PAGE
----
Many people have already made pertinent comments on the insider brouhaha over the resignation of Dave Weigel from the Washington Post for off-the-record comments at a left/center-left listserve called the JournoList. But they mainly focused (see Nate Silver’s post on the subject) on the implications of the incident for prevailing definitions of journalistic (or blogger-journalistic) objectivity. All I’d add on that topic is an objection to the premise that one must be a member of a political community to report fairly and competently on that community, which is an insult to, among others, the long line of conservatives (does anyone remember William F. Buckley?) who have made acute observations about the Left over the years. Personally, I got in the habit of reading Dave Weigel because he was one of the few people writing on the Tea Party phenomenon, particularly in its early days, who didn’t have a tendency to either celebrate it or dismiss it. I didn’t really know or care what his personal ideology happened to be.
But there’s another aspect of the JournoList controversy that needs to be addressed: the prevalent assumption in some conservative circles that it existed in order to coordinate or enforce some sort of ideological or party line among its participants. This premise is the basis of Andew Breitbart’s bizarre offer of a $100,000 bounty to anyone who can turn over the entire archive of the listserve so that he can publish tidbits from it:
Dave Weigel is a portal into the dark world of hardcore liberal bias in the media. This opening gives us a deeper insight into the insidious relationship between liberal think tanks, academics and their mouthpieces in the media.
As we already uncovered in our expose on the “Cry Wolf” project, members of academia and think tanks are actively working to form the narrative used by the press to thwart conservative messages. Like a ventriloquist’s dummy, the reporters on the listserv mimicked the talking points invented and agreed upon by the intellectuals who were invited to the virtual cocktail party that was Klein’s “JournoList.”
As a reasonably active, and not always orthodox liberal, member of the group, I have to say that this whole coordination conspiracy theory about JournoList is dead wrong.
I say “dead wrong” for two reasons: first, anyone looking for a party line does not need to belong to some off-the-record listserve to find it; it’s a whole lot easier to select a reliable opinion-leader for one’s “team” and simply follow it. And second, speaking for myself (and doubtless many others), I consulted JournoList more often than not to make sure I wasn’t being redundant in my own writing. If someone else had said what needed to be said on a given topic, I would generally leave it alone, or at most link to it in passing if I thought it was particularly well-stated. And I think this was true for most JournoList participants, few of whom were, in any event, in the business of distributing talking points to “the troops.”
In any event, JournoList fostered too much disagreement to serve as any sort of “echo chamber,” much less a commissariat, as has been attested by one of its least orthodox members, former TDS managing editor Scott Winship. I can only hope that conservatives (who I gather have a lot more off-the-record listserves than do liberals) have as much diversity in their own private discussions.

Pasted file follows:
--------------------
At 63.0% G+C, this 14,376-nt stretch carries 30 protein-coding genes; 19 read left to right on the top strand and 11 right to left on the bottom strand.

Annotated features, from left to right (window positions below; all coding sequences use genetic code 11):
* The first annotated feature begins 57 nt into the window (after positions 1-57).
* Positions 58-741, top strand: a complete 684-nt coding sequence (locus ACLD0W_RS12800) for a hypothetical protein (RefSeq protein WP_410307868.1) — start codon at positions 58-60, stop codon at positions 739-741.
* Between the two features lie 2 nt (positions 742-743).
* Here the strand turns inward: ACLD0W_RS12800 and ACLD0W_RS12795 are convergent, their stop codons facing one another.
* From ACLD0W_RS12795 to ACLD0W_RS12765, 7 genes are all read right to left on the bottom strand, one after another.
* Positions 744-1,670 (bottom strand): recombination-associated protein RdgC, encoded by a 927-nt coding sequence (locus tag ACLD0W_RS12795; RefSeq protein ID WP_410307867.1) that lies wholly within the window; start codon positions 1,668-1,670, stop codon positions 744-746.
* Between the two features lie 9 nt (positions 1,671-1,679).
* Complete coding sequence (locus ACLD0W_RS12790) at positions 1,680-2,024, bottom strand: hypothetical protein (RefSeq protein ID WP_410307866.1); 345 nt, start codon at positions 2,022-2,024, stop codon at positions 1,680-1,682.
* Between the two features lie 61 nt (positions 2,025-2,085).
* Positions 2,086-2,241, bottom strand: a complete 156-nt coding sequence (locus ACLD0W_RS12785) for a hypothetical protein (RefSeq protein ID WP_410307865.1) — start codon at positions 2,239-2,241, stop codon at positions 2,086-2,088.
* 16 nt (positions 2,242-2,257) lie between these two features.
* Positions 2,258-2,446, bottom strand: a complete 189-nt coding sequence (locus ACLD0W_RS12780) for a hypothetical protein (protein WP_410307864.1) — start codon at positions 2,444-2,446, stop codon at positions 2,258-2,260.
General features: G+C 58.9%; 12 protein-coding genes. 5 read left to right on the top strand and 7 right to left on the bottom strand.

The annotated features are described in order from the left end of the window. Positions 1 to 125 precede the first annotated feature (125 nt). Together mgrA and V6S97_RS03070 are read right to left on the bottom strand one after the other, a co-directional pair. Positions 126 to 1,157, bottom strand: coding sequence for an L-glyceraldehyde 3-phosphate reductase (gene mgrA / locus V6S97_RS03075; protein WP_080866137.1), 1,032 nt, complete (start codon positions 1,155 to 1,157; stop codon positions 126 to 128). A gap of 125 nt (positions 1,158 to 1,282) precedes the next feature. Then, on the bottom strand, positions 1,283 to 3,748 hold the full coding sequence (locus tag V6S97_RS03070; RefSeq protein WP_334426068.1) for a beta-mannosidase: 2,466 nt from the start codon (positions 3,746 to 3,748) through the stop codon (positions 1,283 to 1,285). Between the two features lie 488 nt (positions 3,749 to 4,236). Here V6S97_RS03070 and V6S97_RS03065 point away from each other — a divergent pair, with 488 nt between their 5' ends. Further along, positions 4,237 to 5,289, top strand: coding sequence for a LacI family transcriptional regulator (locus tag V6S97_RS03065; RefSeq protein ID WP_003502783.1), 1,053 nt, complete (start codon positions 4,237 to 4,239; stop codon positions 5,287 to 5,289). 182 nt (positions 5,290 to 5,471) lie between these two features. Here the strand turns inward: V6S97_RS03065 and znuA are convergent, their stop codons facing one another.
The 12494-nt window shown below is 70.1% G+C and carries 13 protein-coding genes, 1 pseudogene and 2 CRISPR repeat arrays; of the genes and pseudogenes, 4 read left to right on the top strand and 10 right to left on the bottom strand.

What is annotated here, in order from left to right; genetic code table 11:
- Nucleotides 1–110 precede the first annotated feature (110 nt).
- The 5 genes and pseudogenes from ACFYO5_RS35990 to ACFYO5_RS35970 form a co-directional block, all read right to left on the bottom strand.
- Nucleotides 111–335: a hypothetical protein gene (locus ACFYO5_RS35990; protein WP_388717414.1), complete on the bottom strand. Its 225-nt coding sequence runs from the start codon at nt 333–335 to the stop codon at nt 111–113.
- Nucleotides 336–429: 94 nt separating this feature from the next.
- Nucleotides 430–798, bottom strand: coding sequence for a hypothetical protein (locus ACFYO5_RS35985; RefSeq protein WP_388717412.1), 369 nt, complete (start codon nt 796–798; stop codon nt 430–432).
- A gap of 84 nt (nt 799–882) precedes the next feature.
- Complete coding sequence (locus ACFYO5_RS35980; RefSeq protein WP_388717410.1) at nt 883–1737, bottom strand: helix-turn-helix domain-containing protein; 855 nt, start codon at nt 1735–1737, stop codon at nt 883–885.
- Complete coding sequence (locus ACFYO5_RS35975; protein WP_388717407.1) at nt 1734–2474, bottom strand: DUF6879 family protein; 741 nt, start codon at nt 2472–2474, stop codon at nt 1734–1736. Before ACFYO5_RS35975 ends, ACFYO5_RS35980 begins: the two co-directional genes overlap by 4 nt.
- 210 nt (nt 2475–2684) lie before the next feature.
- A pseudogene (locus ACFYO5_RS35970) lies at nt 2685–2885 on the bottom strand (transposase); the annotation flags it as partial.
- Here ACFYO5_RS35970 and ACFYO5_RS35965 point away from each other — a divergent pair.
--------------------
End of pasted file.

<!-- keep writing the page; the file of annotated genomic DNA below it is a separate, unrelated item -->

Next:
So what was the purpose of this “secretive” listserve, if not to influence the ideological direction of journalism and blogging and journo-blogging? I always thought of it as a virtual water-cooler of particular value to people like me who have escaped from Washington but are still trying to make a living writing about politics (a point Matt Yglesias has made). But it worked both ways: I’d like to think that those of us who don’t live in a place where today’s mark-up in Senate Finance is a common lunch-table topic had a salutory effect on residents of the Emerald City who participated in JournoList.
And it’s precisely that horizon-broadening effect that seemed to be Ezra Klein’s main focus in starting the thing to begin with; not so much in terms of geography, but as a way to bring together political writers with subject-matter experts, including social scientists, policy wonks, and also folks with a political speciality. For example, as a confirmed Cracker I was often consulted on southern political topics. And I also had more than one occasion to set the record straight on the history and influence of the Democratic Leadership Council/New Democrat tendency in recent political history, since I spent a long time working for the DLC. Since most political writers have some sort of specialty, everyone’s work benefitted from the opportunity to avoid, or at least reduce, uninformed bloviation.
By definition, it’s impossible to prove conspiracies don’t exist, and it’s understandable that people excluded from a private listserve tend to assume the worst about its membership and purpose. But if it has any impact at all, the demise of JournoList will probably make the DC-based center-left a bit more insular, a lot more paranoid about private communications, and in small but tangible ways, less informed and interesting. Sadly, Ezra’s hope of creating a bipartisan and trans-ideological version of JournoList will likely expire as well, since leaks would be virtually guaranteed. Anyone who thinks “there’s no such thing as off-the-record!” will be pleased. But until such time as we have 24/7 surveillance and brain monitoring of everyone who writes about politics, there will be private opinions and private communications, just in a smaller and truly secretive circle.